Early this year, POCO India’s Country Director, Anuj Sharma, confirmed that the brand is considering launching an F-series phone focused on performance and can sport a flagship-grade processor. While the Snapdragon 888 becomes a costly venture for an affordable phone, the Snapdragon 870 provides an ideal middle ground.

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Apple’s iPhone 13 series won’t get a USB-C port

Lightning connector is still the king

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Apple’s iPhones have shipped with a Lightning port for the longest time, and the trend won’t be changing anytime soon. While USB-C continues to rule the industry today, Apple shall stick with the conventional port for an indefinite period of time.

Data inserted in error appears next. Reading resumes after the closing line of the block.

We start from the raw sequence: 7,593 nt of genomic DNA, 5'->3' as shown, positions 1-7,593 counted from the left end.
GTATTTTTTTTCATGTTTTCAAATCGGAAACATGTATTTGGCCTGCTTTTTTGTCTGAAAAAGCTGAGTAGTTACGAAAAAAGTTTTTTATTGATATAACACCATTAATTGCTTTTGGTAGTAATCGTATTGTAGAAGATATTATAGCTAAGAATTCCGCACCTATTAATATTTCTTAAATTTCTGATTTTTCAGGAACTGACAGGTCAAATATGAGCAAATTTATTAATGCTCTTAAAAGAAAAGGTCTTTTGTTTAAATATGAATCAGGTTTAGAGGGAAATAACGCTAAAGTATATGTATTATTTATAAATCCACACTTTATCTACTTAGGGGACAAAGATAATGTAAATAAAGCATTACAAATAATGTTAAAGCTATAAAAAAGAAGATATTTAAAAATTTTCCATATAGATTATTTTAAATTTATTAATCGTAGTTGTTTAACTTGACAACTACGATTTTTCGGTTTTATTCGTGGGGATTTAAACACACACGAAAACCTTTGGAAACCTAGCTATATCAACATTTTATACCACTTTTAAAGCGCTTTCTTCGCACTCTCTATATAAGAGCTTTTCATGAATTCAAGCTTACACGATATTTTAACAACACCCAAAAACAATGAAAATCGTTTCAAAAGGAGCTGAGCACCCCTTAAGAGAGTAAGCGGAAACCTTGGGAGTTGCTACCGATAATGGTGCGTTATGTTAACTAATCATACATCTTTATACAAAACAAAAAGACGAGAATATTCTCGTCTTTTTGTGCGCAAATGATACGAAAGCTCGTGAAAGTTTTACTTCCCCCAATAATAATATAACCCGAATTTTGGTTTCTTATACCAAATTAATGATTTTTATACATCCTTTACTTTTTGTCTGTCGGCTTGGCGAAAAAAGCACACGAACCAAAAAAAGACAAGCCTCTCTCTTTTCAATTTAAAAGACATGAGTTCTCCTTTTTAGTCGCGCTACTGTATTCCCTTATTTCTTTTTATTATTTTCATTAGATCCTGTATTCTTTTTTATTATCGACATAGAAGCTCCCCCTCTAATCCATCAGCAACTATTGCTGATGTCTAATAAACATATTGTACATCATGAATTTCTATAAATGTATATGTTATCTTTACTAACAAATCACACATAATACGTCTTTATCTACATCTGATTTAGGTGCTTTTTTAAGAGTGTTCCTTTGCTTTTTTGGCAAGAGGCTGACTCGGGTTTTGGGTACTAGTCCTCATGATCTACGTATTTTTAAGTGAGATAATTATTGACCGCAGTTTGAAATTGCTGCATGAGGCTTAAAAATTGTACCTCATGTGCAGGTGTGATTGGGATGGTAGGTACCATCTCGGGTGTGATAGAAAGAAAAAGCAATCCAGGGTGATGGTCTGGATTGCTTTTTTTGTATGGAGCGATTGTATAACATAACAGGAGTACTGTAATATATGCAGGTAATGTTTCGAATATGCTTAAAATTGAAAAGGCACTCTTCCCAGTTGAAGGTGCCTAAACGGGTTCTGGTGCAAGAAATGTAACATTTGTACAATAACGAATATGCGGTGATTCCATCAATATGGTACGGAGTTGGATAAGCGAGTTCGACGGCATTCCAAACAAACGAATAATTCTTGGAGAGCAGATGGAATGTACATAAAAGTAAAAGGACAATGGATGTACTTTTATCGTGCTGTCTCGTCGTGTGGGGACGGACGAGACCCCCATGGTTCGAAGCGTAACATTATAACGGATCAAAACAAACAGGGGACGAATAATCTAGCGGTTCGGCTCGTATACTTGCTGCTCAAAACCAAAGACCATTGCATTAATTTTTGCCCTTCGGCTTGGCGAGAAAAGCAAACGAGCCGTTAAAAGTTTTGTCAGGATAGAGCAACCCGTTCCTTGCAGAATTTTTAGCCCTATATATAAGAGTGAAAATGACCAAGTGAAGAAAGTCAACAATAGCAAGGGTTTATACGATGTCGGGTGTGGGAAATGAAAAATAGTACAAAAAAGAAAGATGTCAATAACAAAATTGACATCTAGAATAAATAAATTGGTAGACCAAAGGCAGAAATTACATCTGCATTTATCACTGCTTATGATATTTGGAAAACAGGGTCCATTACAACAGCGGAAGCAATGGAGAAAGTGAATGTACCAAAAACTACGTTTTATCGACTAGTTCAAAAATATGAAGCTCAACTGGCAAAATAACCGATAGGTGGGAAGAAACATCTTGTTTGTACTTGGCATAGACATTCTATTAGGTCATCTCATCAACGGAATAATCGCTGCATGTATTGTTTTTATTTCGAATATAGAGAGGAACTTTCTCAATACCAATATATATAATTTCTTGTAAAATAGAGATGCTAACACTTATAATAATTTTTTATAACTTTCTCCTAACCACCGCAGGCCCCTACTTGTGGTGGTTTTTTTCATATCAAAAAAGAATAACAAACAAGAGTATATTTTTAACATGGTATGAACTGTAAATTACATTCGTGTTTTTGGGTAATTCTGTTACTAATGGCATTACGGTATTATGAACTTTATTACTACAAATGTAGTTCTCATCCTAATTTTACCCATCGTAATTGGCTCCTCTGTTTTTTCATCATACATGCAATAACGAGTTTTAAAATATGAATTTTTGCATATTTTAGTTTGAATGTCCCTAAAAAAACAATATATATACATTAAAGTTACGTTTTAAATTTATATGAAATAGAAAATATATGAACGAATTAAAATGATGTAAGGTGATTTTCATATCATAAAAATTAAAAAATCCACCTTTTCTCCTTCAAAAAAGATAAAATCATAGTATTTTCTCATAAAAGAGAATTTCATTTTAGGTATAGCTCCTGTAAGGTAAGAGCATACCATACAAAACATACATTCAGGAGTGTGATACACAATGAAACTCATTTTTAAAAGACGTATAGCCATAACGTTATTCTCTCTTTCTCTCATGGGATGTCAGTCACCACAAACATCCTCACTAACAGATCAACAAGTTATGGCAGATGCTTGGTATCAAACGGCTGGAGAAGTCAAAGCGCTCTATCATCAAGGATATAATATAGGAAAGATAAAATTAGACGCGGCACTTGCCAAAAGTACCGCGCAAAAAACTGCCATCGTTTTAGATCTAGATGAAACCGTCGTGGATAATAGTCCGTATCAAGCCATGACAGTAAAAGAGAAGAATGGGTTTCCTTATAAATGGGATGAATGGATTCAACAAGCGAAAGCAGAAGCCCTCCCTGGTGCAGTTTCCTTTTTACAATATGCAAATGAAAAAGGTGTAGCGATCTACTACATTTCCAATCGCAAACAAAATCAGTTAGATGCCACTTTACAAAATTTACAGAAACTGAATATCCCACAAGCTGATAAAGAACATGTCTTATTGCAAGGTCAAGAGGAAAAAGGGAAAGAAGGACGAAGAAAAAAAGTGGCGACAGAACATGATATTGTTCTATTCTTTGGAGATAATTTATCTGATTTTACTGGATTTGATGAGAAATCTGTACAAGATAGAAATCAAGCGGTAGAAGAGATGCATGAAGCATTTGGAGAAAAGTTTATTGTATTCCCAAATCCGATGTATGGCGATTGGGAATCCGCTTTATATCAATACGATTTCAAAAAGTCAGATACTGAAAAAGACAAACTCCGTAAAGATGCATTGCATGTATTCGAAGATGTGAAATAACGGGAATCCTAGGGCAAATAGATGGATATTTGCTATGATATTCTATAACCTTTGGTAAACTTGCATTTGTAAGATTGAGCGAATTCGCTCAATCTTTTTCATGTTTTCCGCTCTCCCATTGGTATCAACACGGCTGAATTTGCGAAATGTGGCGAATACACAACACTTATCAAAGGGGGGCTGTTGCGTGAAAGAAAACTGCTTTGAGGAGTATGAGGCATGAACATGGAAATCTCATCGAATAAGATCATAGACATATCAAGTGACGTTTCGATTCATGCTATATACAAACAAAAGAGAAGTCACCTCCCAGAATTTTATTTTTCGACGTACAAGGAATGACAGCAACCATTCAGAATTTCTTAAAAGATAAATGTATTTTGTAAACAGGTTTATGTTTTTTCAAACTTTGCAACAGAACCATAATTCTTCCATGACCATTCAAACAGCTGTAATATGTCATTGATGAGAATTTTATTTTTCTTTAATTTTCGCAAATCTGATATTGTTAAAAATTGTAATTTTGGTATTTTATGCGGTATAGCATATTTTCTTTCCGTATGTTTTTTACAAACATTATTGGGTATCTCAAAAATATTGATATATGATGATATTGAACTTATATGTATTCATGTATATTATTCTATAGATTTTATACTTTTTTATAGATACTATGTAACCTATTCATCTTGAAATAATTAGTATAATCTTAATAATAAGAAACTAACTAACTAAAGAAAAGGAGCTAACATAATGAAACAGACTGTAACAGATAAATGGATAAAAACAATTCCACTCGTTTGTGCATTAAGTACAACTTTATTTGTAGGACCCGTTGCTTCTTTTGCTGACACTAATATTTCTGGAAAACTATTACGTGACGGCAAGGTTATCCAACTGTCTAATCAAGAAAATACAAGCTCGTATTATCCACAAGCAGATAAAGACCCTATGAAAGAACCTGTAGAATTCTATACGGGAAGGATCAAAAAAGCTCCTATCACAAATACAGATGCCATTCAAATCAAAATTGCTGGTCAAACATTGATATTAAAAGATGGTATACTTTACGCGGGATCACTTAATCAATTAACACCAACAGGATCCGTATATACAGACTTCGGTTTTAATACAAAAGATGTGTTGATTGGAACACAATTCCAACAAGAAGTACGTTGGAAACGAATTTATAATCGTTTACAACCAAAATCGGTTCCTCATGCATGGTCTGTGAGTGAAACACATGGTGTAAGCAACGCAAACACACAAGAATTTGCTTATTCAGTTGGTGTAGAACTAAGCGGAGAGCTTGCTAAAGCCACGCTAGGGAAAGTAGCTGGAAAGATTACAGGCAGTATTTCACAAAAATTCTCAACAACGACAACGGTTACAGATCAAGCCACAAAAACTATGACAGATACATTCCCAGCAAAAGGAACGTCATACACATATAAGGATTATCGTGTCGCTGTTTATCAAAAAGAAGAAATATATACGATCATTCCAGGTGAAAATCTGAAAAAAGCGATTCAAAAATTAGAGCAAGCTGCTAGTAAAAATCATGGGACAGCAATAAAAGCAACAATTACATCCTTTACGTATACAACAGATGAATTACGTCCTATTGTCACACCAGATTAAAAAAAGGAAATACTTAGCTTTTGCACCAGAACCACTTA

The latest research note by TFI Securities analyst Ming-Chi Kuo, Apple will not ditch the Lightning connector in favor of a USB Type-C standard on iPhones anytime soon. And the decision to do so apparently has a lot to do with two key reasons — profits and longevity.

“We believe that USB-C is detrimental to the MFi business’s profitability, and its waterproof specification is lower than Lightning and MagSafe,” he said in the note, as quoted by AppleInsider. MFi stands for Apple’s Made for iPhone (MFi) program, allowing Apple to license the proprietary technology to other brands for making compatible accessories.

Kuo also predicts that the Pro iPhone model might lose the notch, favoring a hole-punch camera that’s popular on Android phones. However, he also adds that a shift to Touch ID is unlikely.